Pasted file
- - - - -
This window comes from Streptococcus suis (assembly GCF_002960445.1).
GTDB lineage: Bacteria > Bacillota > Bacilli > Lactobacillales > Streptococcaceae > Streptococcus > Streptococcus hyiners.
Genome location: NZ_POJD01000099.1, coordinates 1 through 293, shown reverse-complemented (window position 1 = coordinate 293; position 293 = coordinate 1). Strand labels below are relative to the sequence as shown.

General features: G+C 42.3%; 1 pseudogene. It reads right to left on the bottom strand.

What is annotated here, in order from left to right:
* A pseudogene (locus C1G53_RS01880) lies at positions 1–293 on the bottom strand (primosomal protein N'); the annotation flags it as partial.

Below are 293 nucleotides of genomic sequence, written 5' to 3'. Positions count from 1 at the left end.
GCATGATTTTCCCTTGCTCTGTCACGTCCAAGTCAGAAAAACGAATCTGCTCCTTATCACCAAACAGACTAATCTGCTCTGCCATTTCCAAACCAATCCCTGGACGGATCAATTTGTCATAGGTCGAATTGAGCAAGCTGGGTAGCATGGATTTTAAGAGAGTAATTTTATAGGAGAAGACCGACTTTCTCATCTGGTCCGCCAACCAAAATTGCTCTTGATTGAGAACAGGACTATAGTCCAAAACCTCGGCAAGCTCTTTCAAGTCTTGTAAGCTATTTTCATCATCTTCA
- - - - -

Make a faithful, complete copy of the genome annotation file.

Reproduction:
This window comes from Streptococcus suis (assembly GCF_002960445.1).
GTDB lineage: Bacteria > Bacillota > Bacilli > Lactobacillales > Streptococcaceae > Streptococcus > Streptococcus hyiners.
Genome location: NZ_POJD01000099.1, coordinates 1 through 293, shown reverse-complemented (window position 1 = coordinate 293; position 293 = coordinate 1). Strand labels below are relative to the sequence as shown.

General features: G+C 42.3%; 1 pseudogene. It reads right to left on the bottom strand.

What is annotated here, in order from left to right:
* A pseudogene (locus C1G53_RS01880) lies at positions 1–293 on the bottom strand (primosomal protein N'); the annotation flags it as partial.

Below are 293 nucleotides of genomic sequence, written 5' to 3'. Positions count from 1 at the left end.
GCATGATTTTCCCTTGCTCTGTCACGTCCAAGTCAGAAAAACGAATCTGCTCCTTATCACCAAACAGACTAATCTGCTCTGCCATTTCCAAACCAATCCCTGGACGGATCAATTTGTCATAGGTCGAATTGAGCAAGCTGGGTAGCATGGATTTTAAGAGAGTAATTTTATAGGAGAAGACCGACTTTCTCATCTGGTCCGCCAACCAAAATTGCTCTTGATTGAGAACAGGACTATAGTCCAAAACCTCGGCAAGCTCTTTCAAGTCTTGTAAGCTATTTTCATCATCTTCA